DMPs, loyalty solutions and other similar point solutions can provide huge value to the marketing team; but providing a traceable, visible single record profile isn’t among the value attributes. Other point solutions fall short of creating a true System of Record as well, and many use acquisition-focused techniques that onboard certain attributes and then perform a look-alike search.

This is a misunderstanding of what a System of Record needs to be and what a Look-Alike match is designed to perform. As its name implies, a Look-Alike search begins with a small sample of customers with the desired attributes (location, income, known products he or she is actively shopping for) and uses the few data points to search (mostly third-party) data for others that have similar profiles. Kate Kay, writing in Ad Age, had a spot-on explanation:

“Look-Alike models are used to build larger audiences from smaller audience segments to create reach for advertisers. In theory, they reflect similar characteristics to a benchmark set of characteristics the original audience segment represents, such as in-market kitchen-appliance shoppers.” Kay goes on to identify the Look-Alike model’s most significant shortcoming: imprecision.

“Generally, the higher the marketer’s tolerance for loosening the model, the larger the segment can become,” she writes. When you come right down to it, Look-Alike models are fine for their purpose, that not fine to be used as a System of Record. They’re a checklist of attributes, but lack the depth of information that can provide a very well-rounded understanding of the target.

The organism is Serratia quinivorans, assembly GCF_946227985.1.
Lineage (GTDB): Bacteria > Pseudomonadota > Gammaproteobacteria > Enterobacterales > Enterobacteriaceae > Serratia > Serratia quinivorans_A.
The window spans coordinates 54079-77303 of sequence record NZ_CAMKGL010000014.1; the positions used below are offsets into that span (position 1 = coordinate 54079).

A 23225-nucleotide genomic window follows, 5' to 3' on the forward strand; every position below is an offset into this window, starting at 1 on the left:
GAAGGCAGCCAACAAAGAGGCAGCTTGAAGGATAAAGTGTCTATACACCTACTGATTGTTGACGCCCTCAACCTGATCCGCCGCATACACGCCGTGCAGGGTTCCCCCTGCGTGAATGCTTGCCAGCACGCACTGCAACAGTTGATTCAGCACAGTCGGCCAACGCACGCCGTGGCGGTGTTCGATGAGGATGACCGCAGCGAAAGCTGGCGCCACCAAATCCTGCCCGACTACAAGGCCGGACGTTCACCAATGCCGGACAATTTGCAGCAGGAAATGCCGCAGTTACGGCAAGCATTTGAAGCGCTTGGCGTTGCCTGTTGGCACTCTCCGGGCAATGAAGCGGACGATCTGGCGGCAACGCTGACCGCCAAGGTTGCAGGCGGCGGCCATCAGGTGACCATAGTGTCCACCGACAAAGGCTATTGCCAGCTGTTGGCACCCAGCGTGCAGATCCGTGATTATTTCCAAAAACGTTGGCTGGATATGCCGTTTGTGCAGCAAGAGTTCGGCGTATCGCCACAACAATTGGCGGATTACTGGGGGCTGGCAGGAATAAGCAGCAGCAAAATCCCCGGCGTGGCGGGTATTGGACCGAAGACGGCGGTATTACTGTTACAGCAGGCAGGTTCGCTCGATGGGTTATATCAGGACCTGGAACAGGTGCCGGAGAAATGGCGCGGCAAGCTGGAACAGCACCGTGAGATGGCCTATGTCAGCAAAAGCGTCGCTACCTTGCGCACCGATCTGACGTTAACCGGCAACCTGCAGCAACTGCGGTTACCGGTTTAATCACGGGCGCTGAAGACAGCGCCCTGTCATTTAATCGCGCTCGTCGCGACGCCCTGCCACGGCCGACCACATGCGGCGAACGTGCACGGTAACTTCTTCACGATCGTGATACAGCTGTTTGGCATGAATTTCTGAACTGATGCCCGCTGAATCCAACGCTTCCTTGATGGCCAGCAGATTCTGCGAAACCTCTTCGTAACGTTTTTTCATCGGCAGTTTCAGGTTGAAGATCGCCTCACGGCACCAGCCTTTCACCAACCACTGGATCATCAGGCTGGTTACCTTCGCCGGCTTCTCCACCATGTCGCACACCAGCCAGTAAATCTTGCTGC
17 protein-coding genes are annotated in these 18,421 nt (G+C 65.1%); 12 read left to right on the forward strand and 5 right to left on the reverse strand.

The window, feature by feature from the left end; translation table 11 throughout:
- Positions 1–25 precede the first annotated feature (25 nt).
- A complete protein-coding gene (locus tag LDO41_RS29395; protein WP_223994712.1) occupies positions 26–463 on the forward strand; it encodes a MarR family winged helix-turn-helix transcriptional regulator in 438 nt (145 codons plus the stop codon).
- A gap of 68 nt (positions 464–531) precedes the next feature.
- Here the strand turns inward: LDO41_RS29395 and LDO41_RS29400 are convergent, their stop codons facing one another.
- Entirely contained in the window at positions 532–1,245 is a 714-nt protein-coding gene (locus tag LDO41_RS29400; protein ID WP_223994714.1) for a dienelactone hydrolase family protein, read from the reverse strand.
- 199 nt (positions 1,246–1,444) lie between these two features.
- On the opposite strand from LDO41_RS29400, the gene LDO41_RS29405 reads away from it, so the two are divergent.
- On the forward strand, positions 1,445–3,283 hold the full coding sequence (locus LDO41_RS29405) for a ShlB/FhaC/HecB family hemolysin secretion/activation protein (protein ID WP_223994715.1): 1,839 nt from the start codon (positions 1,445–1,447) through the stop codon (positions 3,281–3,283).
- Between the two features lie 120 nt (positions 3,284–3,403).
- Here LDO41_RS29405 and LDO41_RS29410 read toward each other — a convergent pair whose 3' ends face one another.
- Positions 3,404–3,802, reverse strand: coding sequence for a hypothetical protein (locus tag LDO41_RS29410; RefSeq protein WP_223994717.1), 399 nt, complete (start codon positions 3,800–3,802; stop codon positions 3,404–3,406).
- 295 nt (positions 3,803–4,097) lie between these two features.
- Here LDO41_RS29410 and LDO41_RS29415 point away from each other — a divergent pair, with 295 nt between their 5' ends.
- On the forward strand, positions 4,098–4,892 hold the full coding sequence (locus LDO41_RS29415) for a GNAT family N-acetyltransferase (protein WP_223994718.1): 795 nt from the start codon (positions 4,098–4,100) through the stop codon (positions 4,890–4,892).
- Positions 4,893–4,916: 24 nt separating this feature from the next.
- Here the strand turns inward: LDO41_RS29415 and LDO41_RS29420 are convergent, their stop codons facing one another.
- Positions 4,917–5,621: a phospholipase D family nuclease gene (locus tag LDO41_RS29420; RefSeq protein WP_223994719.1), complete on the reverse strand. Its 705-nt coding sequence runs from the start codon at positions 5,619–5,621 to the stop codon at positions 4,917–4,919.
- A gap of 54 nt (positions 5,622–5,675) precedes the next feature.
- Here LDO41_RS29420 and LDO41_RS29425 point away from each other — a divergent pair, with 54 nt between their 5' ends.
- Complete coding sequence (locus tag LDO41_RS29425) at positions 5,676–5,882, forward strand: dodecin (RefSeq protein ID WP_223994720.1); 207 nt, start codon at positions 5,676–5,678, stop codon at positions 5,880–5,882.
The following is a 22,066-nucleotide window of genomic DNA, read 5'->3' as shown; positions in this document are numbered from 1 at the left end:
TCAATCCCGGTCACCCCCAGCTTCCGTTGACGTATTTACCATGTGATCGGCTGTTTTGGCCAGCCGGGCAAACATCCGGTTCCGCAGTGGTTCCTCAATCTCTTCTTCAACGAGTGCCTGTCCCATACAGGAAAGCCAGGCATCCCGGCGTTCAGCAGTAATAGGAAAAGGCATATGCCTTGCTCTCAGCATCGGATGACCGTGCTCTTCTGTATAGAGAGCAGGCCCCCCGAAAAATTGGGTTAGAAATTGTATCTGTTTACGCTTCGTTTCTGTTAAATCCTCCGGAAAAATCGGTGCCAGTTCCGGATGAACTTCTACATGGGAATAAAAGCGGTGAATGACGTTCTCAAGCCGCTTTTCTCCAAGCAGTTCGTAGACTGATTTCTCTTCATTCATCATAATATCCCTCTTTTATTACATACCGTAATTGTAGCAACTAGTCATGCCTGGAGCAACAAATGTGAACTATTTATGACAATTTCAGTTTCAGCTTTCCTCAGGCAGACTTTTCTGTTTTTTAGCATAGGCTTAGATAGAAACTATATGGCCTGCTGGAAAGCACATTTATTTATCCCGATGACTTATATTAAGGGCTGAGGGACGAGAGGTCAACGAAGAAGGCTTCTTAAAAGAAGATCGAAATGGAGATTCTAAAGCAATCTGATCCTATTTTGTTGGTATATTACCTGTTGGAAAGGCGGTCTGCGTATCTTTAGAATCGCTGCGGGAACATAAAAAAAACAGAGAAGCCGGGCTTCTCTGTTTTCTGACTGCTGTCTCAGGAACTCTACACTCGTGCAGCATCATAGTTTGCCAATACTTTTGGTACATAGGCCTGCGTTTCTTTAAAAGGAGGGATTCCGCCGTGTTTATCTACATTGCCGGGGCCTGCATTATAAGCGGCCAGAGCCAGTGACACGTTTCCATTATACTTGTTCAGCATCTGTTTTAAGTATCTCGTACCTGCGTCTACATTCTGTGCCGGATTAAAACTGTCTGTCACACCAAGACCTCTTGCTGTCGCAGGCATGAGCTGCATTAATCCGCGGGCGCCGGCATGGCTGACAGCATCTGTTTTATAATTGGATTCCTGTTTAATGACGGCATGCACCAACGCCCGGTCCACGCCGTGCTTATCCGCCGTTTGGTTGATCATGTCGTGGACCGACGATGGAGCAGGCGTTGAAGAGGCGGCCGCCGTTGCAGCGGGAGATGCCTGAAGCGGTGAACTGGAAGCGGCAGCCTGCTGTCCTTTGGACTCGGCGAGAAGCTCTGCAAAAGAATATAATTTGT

Data is Constantly Changing the System of Record

The final essential aspect of a System of Record to remember is that it has to respond to the dynamism of its information. Purchases rise dramatically over the holidays. Bank balances can vary day-to-day (or even hour-to-hour), as can credit card debt. New pieces of data might be added every day, or at any moment, and the System of Record requires constant updating. While the volume and variety of data sources for building a System of Record are well known and well understood, what has changed the most is the volume of data. Digital data collection (from web clickstreams, decision optimization, Internet of Things devices and applications, and more) has upset the balance and timing of processing. Digital data has a much shorter half-life than other types of data lineage sources.

Common use cases that increase the complexity of the profile and the maintenance of the System of Record that are being used now involve a mix of:

  • IOT devices always add the possibility of great insight combined with increased complexity
  • sentiment analysis (from social media),
  • organic site behavior,
  • real-time weather – triggering offers to purchase more of a certain product because the weather will cause greater consumption – water filters, coffee, makeup moisturizer, generators, and
  • triggered contacts based on user searches on particular problems on your site

Given the growing complexity of data and the proliferation of communication channels, organizations are under greater pressure to have full access to all of their customer data when they need it and how they need it. Understanding what a true Marketing System of Record is brings marketers even closer to achieving that “Golden Record”, and it’s only a matter of time before intelligent customer engagement programs are the norm, not the exception.

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Buck Webb
Buck Webb

As Vice President of Cloud Solutions for RedPoint Global, Buck Webb brings to bear more than 30 years of professional services experience in business intelligence, data warehousing, marketing and business analytics. At RedPoint, Buck ensures that the company’s technology solutions map to the product strategy for both on-premises and cloud architectures.